Doodle of the day
Thinking of Naomhóga Chorcaí in Barcelona
Bye bye Twrch Trwth
it was a beautiful day at the chq building in Dublin when I said goodbye to my piggy who now has a new home abroad. He promised to play nicely with Samuel, the other pig that is wending his way with Twrch Trwth to Eastern territories
Full catalogue at this link http://pigsonparade.ie/?page_id=5
Isn't it perfect how the little camera lens on the phone fits the eyepiece of my freebie plastic kaleidoscope! Photographed by Kim-Ling Morris
Can you help me identify this man?
My English grandmother had this among her own paintings. It isn't hers, I don't think. She did mostly charcoal and wash and while her landscapes were lovely, I fear she often ruined them by sticking in rather wooden little figures.(Sorry about that, Grandmother, but I still love your poppies).
So there are two questions:
Who did do this? It is more a sketch than a painting. I love the fast, fat brushstrokes and brief lines that caught the expression so well but there is no signature or clue to the artist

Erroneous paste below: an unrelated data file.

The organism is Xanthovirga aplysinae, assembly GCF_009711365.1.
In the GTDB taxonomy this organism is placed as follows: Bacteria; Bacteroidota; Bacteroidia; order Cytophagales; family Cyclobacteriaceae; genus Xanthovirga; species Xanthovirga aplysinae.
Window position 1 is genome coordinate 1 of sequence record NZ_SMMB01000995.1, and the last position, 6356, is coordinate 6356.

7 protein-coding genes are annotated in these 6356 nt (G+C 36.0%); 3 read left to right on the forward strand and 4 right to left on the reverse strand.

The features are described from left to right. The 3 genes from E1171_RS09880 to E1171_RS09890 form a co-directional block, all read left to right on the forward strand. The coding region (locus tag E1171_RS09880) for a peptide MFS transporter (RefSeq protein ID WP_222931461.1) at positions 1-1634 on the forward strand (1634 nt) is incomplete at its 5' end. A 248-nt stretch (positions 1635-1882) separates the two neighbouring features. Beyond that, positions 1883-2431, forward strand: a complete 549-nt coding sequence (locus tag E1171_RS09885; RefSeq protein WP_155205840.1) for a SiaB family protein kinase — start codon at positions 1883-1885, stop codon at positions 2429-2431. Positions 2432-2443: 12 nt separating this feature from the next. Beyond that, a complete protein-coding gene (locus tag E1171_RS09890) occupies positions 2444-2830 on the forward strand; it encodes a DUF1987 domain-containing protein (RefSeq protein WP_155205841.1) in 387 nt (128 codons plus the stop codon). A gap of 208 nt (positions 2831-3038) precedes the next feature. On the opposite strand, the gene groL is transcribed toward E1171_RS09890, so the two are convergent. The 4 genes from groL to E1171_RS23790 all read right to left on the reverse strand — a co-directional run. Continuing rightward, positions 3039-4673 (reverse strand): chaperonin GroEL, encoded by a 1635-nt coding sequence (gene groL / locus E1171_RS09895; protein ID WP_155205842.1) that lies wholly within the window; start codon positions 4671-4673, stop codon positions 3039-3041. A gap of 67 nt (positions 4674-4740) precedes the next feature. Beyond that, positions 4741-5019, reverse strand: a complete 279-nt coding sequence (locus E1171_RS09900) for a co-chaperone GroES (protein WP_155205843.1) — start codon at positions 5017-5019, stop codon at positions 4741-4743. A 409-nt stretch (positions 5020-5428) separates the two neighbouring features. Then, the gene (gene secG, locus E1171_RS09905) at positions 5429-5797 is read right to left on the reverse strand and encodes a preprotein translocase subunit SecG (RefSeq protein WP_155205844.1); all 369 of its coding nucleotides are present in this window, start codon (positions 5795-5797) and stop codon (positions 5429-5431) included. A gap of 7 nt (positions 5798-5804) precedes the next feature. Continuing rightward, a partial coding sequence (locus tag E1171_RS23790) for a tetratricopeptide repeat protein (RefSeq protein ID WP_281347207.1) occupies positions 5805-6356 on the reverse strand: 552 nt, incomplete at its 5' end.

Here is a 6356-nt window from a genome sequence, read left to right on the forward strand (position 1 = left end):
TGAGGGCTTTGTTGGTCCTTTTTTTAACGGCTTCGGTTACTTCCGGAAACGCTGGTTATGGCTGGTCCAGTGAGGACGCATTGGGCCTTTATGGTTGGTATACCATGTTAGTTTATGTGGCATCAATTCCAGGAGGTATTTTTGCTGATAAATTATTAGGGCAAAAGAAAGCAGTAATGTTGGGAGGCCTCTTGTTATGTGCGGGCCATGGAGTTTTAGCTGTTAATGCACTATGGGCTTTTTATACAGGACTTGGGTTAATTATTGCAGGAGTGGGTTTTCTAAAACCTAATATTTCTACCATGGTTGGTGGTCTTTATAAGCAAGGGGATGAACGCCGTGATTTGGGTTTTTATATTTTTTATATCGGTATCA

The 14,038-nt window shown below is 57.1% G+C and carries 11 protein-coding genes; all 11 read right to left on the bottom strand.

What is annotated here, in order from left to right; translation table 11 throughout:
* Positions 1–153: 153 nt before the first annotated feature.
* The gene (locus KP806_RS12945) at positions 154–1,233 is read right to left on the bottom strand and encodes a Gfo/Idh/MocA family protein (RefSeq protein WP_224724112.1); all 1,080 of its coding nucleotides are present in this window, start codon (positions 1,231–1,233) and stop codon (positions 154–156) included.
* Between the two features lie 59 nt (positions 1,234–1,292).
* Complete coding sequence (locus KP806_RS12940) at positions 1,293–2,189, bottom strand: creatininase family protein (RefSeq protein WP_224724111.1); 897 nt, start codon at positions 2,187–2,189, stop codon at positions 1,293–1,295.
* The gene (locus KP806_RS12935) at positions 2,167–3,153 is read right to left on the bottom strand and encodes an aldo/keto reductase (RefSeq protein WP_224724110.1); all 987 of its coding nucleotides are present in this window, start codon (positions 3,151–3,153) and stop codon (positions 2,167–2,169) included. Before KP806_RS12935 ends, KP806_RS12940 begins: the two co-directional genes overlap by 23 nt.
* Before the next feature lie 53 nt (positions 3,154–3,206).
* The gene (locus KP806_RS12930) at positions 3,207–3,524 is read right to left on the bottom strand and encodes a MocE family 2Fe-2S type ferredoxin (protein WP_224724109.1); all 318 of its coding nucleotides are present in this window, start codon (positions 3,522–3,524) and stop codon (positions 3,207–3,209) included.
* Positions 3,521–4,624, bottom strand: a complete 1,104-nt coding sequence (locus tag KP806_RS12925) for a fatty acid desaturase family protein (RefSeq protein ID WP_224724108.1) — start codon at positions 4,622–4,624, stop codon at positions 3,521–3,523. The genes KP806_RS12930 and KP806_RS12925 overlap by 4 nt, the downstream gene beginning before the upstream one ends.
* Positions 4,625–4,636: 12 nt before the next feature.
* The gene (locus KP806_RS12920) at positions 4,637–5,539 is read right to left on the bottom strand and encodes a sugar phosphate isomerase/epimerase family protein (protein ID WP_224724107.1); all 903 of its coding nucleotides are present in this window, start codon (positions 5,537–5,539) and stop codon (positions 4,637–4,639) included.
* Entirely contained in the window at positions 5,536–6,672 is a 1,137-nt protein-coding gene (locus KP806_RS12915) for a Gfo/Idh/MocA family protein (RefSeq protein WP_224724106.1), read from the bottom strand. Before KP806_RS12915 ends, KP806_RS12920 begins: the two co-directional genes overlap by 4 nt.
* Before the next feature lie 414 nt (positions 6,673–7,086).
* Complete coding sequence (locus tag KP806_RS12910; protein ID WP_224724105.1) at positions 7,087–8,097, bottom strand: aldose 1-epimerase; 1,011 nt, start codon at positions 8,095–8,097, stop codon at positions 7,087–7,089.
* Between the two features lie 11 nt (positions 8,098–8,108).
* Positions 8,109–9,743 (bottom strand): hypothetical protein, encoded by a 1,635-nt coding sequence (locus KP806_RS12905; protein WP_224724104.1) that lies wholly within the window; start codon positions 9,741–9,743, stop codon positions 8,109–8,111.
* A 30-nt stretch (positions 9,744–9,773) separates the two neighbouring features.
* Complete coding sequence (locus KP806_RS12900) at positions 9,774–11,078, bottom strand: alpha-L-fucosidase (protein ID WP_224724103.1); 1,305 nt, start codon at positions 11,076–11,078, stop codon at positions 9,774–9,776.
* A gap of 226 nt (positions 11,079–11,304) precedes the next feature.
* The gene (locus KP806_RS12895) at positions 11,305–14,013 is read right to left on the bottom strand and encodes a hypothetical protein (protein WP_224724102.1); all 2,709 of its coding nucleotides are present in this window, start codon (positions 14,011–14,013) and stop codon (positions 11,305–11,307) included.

Who is that dapper man? He was probably in England, perhaps 1940 - 1960s. Could he be the Jamaican aircraft engineer that made friends with my father when working together at a (Rolls Royce?) factory, just after WWII? What happened to him?
Well, perhaps there is another question for me - Why did my English grandmother have this in her possession?
There are those odd few minutes at the end of a clear winter day where the lowering sun sets the sky on fire and anything else it touches. The screen door looked like flames were bursting out of it. Then I realised that the patterns were from the swirling clouds. Photographed by Kim-Ling Morris
There is always the sky
A beautiful end
creating tales of things and other places